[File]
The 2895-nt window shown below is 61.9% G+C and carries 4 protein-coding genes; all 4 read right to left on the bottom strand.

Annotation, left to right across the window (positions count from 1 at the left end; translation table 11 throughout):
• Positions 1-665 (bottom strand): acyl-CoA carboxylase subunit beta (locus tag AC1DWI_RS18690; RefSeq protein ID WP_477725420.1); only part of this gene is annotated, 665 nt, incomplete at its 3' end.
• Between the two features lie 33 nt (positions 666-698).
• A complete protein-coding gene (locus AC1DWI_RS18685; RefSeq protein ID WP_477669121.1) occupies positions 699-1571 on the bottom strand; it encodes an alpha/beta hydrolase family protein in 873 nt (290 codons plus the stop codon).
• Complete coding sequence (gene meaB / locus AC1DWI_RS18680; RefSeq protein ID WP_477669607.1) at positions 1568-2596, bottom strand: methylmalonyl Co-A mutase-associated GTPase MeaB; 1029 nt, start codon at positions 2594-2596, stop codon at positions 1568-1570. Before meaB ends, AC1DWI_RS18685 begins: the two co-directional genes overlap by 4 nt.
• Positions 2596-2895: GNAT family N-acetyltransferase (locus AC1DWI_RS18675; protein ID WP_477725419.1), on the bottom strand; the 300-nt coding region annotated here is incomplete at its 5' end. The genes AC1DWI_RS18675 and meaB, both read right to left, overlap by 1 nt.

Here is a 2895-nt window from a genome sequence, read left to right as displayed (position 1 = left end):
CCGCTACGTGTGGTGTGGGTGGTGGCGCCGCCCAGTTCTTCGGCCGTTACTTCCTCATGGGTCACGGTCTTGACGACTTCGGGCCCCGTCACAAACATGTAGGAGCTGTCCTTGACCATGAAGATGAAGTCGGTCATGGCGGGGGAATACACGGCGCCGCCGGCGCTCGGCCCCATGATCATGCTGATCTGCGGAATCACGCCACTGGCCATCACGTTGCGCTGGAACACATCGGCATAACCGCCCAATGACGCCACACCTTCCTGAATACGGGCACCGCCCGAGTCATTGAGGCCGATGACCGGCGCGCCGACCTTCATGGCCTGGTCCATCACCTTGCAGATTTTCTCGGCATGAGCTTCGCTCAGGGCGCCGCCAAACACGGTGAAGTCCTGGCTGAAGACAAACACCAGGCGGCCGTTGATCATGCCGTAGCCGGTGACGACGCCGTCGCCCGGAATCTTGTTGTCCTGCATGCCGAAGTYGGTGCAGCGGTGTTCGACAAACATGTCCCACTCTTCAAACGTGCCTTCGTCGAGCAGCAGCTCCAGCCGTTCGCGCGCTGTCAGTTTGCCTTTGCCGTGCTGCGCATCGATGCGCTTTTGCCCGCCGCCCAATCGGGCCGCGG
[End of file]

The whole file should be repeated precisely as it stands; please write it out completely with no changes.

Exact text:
The 2895-nt window shown below is 61.9% G+C and carries 4 protein-coding genes; all 4 read right to left on the bottom strand.

Annotation, left to right across the window (positions count from 1 at the left end; translation table 11 throughout):
• Positions 1-665 (bottom strand): acyl-CoA carboxylase subunit beta (locus tag AC1DWI_RS18690; RefSeq protein ID WP_477725420.1); only part of this gene is annotated, 665 nt, incomplete at its 3' end.
• Between the two features lie 33 nt (positions 666-698).
• A complete protein-coding gene (locus AC1DWI_RS18685; RefSeq protein ID WP_477669121.1) occupies positions 699-1571 on the bottom strand; it encodes an alpha/beta hydrolase family protein in 873 nt (290 codons plus the stop codon).
• Complete coding sequence (gene meaB / locus AC1DWI_RS18680; RefSeq protein ID WP_477669607.1) at positions 1568-2596, bottom strand: methylmalonyl Co-A mutase-associated GTPase MeaB; 1029 nt, start codon at positions 2594-2596, stop codon at positions 1568-1570. Before meaB ends, AC1DWI_RS18685 begins: the two co-directional genes overlap by 4 nt.
• Positions 2596-2895: GNAT family N-acetyltransferase (locus AC1DWI_RS18675; protein ID WP_477725419.1), on the bottom strand; the 300-nt coding region annotated here is incomplete at its 5' end. The genes AC1DWI_RS18675 and meaB, both read right to left, overlap by 1 nt.

Here is a 2895-nt window from a genome sequence, read left to right as displayed (position 1 = left end):
CCGCTACGTGTGGTGTGGGTGGTGGCGCCGCCCAGTTCTTCGGCCGTTACTTCCTCATGGGTCACGGTCTTGACGACTTCGGGCCCCGTCACAAACATGTAGGAGCTGTCCTTGACCATGAAGATGAAGTCGGTCATGGCGGGGGAATACACGGCGCCGCCGGCGCTCGGCCCCATGATCATGCTGATCTGCGGAATCACGCCACTGGCCATCACGTTGCGCTGGAACACATCGGCATAACCGCCCAATGACGCCACACCTTCCTGAATACGGGCACCGCCCGAGTCATTGAGGCCGATGACCGGCGCGCCGACCTTCATGGCCTGGTCCATCACCTTGCAGATTTTCTCGGCATGAGCTTCGCTCAGGGCGCCGCCAAACACGGTGAAGTCCTGGCTGAAGACAAACACCAGGCGGCCGTTGATCATGCCGTAGCCGGTGACGACGCCGTCGCCCGGAATCTTGTTGTCCTGCATGCCGAAGTYGGTGCAGCGGTGTTCGACAAACATGTCCCACTCTTCAAACGTGCCTTCGTCGAGCAGCAGCTCCAGCCGTTCGCGCGCTGTCAGTTTGCCTTTGCCGTGCTGCGCATCGATGCGCTTTTGCCCGCCGCCCAATCGGGCCGCGG